William Safire asserted in his Nov. 1 New York Times column that journalists have a special name for stories they deliberately withhold from publication until they can do the most political damage. They’re called “keepers,” he wrote, and he more than implied that CBS News intended to zap the Bush/Cheney ticket in the last hours of the campaign with a keeper of its own about the missing munitions at Al-Qaqaa.
Having never heard of a keeper before reading the Safire column, I banged on Nexis and Google for a couple of hours in search of an earlier mention. The only ones I found were in two previous Safire columns, one from 1985 and one from 2003. I also polled two dozen experienced journalists to see if any of them had ever encountered the term or were familiar with the practice. All who e-mailed back said they had never heard of keepers. (My correspondents were Robert G. Kaiser, Stephen G. Smith, Glenn Simpson, David Binder, Dean Baquet, Mark Leibovich, Daniel Okrent, Allan M. Siegal, Tim Rutten, Steve Chapman, Ann L. McDaniel, and Jacob Weisberg.)
In an interview, Safire defended his use of the word as “absolutely accurate,” although he couldn’t cite a published example outside of his own work. I wrote up my findings in this column and promised to report back if I found additional keeper evidence. Slate reader Bill Adams soon alerted me to an earlier Safire reference to keepers on Page 354 of the 1978 edition of Safire’s Political Dictionary. The entry reads:
KEEPER: a news story held for use at a more newsworthy time.This journalistic term can be used to describe an innocent delay of a story until a more propitious moment, or a manipulative delay of a story until it can do the most damage.”It is largely in the executive offices of the printed press and the networks that slanting the news and its editorial evaluation is to be found,” wrote Arthur Krock, former Washington correspondent of the New York Times, in a 1975 book. “Important in the process are: the placement of the news by which it can be minimized or magnified; and holding back news stories called ‘keepers’ for publication when they will have the stronger impact in forming public opinion aligned with the editorial policy of the newspaper concerned.”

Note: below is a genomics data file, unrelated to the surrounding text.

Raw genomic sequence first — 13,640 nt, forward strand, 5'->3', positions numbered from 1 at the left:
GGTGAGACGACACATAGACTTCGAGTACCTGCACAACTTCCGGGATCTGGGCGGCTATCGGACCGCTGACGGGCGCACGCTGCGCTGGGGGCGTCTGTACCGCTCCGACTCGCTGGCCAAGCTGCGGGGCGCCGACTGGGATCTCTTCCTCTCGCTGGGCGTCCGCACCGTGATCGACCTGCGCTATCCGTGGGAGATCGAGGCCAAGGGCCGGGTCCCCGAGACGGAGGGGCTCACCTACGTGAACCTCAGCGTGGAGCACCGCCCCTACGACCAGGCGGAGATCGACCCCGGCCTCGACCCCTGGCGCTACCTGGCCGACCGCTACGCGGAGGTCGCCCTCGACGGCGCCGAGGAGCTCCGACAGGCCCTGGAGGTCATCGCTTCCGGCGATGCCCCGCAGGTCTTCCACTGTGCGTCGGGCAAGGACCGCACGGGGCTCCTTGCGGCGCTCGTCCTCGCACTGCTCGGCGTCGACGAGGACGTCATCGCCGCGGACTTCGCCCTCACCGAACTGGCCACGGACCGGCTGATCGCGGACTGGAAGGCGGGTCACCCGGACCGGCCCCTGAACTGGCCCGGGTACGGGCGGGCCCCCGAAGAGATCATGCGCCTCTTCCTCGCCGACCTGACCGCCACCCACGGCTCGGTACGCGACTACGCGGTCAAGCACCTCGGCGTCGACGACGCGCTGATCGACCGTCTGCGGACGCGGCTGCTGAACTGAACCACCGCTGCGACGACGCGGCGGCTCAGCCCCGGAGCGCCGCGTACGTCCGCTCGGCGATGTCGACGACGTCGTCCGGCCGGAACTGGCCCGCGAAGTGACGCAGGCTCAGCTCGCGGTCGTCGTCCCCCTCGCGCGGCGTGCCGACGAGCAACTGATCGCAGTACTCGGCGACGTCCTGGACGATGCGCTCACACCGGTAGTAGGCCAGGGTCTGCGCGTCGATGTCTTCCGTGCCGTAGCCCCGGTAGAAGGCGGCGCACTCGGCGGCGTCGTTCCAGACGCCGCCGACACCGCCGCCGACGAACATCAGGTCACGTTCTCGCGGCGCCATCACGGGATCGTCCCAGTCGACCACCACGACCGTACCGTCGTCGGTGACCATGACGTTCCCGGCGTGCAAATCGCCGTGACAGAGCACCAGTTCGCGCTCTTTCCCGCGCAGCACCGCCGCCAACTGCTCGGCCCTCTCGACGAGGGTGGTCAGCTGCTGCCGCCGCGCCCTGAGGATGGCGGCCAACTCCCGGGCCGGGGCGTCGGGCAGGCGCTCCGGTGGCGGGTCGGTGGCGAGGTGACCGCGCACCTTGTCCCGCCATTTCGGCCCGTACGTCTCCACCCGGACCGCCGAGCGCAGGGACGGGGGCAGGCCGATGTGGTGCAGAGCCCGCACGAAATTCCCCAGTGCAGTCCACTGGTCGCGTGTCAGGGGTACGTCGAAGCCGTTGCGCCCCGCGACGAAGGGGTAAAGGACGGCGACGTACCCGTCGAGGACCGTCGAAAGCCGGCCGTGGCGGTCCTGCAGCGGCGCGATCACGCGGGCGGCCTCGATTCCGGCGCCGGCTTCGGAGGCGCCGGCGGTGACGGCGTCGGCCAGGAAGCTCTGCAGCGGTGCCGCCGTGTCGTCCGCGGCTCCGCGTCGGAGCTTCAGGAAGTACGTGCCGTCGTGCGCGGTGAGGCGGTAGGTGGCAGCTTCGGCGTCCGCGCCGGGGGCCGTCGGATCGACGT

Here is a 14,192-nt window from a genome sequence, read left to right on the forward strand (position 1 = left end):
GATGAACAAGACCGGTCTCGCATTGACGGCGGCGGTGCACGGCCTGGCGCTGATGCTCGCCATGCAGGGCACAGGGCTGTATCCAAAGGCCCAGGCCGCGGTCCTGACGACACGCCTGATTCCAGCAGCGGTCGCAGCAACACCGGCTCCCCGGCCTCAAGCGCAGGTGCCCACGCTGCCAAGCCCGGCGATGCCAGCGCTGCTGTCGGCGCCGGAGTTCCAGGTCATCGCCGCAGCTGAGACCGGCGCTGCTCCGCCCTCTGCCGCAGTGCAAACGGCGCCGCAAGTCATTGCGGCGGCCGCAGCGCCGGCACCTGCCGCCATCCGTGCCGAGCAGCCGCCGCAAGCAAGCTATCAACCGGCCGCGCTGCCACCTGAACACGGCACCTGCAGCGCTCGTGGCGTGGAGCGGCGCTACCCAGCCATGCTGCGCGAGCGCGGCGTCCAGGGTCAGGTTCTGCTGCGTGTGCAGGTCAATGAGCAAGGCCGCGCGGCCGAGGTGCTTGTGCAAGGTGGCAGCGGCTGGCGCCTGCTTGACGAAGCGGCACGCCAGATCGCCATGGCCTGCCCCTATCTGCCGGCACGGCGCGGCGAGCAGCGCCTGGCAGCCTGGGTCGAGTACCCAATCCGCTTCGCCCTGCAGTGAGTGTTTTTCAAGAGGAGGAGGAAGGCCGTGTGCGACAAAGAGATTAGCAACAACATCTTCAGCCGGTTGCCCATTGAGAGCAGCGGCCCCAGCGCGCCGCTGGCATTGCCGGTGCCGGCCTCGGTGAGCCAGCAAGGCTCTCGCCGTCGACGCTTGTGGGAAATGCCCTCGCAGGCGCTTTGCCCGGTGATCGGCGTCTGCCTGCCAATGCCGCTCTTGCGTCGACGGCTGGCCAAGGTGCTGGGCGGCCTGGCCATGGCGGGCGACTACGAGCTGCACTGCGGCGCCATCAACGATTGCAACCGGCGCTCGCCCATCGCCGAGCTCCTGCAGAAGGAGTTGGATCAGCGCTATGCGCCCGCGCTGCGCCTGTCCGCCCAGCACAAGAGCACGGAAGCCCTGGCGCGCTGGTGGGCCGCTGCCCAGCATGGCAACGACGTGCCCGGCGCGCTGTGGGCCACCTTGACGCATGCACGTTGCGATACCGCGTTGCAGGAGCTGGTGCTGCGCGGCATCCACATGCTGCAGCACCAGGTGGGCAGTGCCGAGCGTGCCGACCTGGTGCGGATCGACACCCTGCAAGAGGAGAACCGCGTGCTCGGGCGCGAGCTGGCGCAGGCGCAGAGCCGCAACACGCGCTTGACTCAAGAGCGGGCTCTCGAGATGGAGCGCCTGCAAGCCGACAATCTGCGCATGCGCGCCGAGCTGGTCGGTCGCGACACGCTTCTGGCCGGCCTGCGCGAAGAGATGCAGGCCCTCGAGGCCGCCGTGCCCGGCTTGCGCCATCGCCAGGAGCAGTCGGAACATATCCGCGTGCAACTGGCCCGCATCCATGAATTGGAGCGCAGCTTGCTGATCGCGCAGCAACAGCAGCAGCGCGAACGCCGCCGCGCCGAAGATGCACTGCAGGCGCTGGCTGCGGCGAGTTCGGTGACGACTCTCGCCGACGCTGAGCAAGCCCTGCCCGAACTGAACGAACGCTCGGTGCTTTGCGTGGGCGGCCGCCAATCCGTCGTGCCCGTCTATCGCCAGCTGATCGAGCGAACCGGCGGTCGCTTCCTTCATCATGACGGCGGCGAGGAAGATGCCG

I shared my etymological news with Safire and asked him to help me locate the book from which he drew the definition. After some digging, Safire located the quotation on Page 229 of Krock’s The Consent of the Governed in a chapter titled “The Power of the Press.” (The book was published in 1971, not 1975.)
Who was Arthur Krock? Krock worked at the New York Times from 1927 to 1966, headed its Washington bureau for a couple of decades, and wrote the paper’s “In the Nation” column for 32 years. Scotty Reston’s biographer, John F. Stacks, describes Krock as “an imposing figure at the Times and in Washington. Roosevelt disliked him intensely for his conservatism, mockingly referring to him as ‘that Tory Krock-pot.’ ”
Tellingly, Krock accuses nobody by name of having deliberately “minimized or magnified” the news with keepers. He had been retired from the Times forfive years when The Consent of the Governed came out, and he died in 1974 at the age of 87. You’d think that if he had had the goods on some underhanded publisher, editor, or broadcast executive, he would have used this last opportunity to finger the guilty. As Barry Goldwater once put it, the wonderful thing about being old is you don’t give a damn what anybody thinks of you anymore.
But just because Krock doesn’t name names in his book doesn’t mean that keepers never ever existed. Perhaps a press scholar will succeed in unearthing an earlier reference to them. We know, for example, that William Randolph Hearst, Colonel Robert R. McCormick, and the other press moguls who roamed the land while Krock was in his prime loved to bludgeon their personal and ideological enemies with newsprint.
Likewise, I’m ready to hear evidence supporting the claim that a modern news organization has intentionally futzed with an election. Political campaigns routinely leak negative stories about their opponents to the press just before Election Day in hopes of tipping the contest. (I wonder if Safire learned about that dark art while serving in the Nixon White House.)
But Safire’s column isn’t about rampaging mid-20th-century media monsters. And it isn’t about political campaigns feeding dirty tricks to reporters. With this piece, Safire aims to convince his readers—sans proof—that 1) modern media organizations corruptly spike (or hold) stories to protect (or damage) candidates and 2) that this skullduggery is so common that today’s journalists refer to the stories as “keepers.”
Yet in all my research, I’ve located only two journalists who believe in keepers, one who is about to turn 75 and one who died 30 years ago.
If you find evidence of a keeper, drop me a line at firstname.lastname@example.org. (E-mail may be quoted by name unless the writer stipulates otherwise.)